To understand the whole story we must have some fundamental knowledge of tax avoidance and tax evasion.
Many people ask the following questions:
• Is Tax avoidance legal
• Is Tax evasion legal?
• What is legal between tax avoidance and tax evasion?
According to a HMRC spokesman "tax avoidance is bending the rules of the tax system to gain a tax advantage that Parliament never intended" however, this is more of a moral or ethical issue than a legal one while tax evasion involves the deliberate misinformation on an individuals or business financial records or activities. An example of this will be deliberately not declaring your full amount of sales or profits. So therefore tax avoidance is legal and tax evasion is illegal.
From simple understanding, we see that the restaurateurs are very busy with their daily life, family life and workload. Sometimes they leave behind the important work of record keeping which creates problems for them in long term.
In various situations, we have witnessed that communication problems can arise due to some restaurateurs speaking very little English which acts as a barrier for communication with both their accountant and HMRC. They also struggle to understand their Statutory legal requirements as a Sole Trader or a director of a company.
At some points, we have faced people who are not really bothered or concerned about the whole accounting and taxation issues.
We look at the past cases where the restaurateurs were doing tax evasion, they all had very similar patterns. We can list few of the symptoms below;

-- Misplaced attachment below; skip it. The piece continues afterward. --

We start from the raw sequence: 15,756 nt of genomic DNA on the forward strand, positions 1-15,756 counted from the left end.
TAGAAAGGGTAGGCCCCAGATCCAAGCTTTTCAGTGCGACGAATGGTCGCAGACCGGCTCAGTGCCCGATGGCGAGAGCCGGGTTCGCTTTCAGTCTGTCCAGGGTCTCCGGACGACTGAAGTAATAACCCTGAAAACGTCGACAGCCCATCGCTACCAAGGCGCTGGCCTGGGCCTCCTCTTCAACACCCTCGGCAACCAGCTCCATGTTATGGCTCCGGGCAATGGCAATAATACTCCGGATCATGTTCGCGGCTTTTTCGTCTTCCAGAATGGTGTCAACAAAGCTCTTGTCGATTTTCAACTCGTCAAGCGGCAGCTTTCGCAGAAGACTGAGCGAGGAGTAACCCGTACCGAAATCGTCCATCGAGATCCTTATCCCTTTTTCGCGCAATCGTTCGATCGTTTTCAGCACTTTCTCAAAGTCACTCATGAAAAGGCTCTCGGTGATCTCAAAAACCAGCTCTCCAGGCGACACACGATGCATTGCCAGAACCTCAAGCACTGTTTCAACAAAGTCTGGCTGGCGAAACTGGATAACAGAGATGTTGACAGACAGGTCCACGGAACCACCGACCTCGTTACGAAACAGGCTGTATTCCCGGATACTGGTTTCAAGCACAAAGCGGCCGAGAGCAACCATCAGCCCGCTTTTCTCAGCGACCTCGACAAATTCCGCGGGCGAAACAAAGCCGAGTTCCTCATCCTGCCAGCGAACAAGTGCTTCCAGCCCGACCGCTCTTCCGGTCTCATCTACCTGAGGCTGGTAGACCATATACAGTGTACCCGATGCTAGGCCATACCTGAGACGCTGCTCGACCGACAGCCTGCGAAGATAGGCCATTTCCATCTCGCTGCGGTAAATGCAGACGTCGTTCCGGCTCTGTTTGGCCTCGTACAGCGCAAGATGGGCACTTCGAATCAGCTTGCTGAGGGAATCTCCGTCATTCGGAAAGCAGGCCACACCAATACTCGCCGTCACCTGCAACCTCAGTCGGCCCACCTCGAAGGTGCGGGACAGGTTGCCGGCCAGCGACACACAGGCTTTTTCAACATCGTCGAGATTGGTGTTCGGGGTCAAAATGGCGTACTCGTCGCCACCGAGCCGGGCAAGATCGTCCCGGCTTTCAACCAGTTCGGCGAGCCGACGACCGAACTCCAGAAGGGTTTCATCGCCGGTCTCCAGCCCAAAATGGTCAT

• Failing to keep records
• The directors submit the dormant accounts when they have been trading
• False VAT return
Channel S News Report on 24 February 2013
Why do the restaurants and takeaways face investigations?
In some experts opinion;
• Some restaurants do not declare the trading on time
• Failure to keep, provide and submit adequate accounting records or statements
• Clear fraudulent financial activities
Consequences of prosecution and if found guilty;
• Loss of money to lawyers and tax accountants helping you fight your case
• Payment of a huge fine
• Could lead to prison sentence and have a permanent criminal record
If we take an example of HMRC case then we can come to a conclusion:
In this case we look at Gurvinder Luthra, director of a restaurant in London’s Covent Garden, was disqualified from acting as a director for 10 years for submitting false VAT returns. This was due to him failing to keep records and filing incorrect accounts.
During the investigation it was found that from 1st September 2010 to the liquidation of the company, at least £334,456 (including VAT refunds adding up to £97,687) and £334,461 of payments were not made to HMRC. Another essential reason that Mr Luthra got banned was that the investigation found that the director failed to keep adequate accounting records.
Cheryl Lambert, Chief Investigator at the Insolvency Service, has stated that this should be a "warning to directors that they need to consider and take seriously, their duties and obligations" (HMRC, 2015). This means that HMRC does not take lightly the filing of false documents or accounting statements.
So in conclusion, this case shows that there is an increased crack down on restaurant owners to provide clear and concise accounting records in order to avoid prosecution by HMRC.
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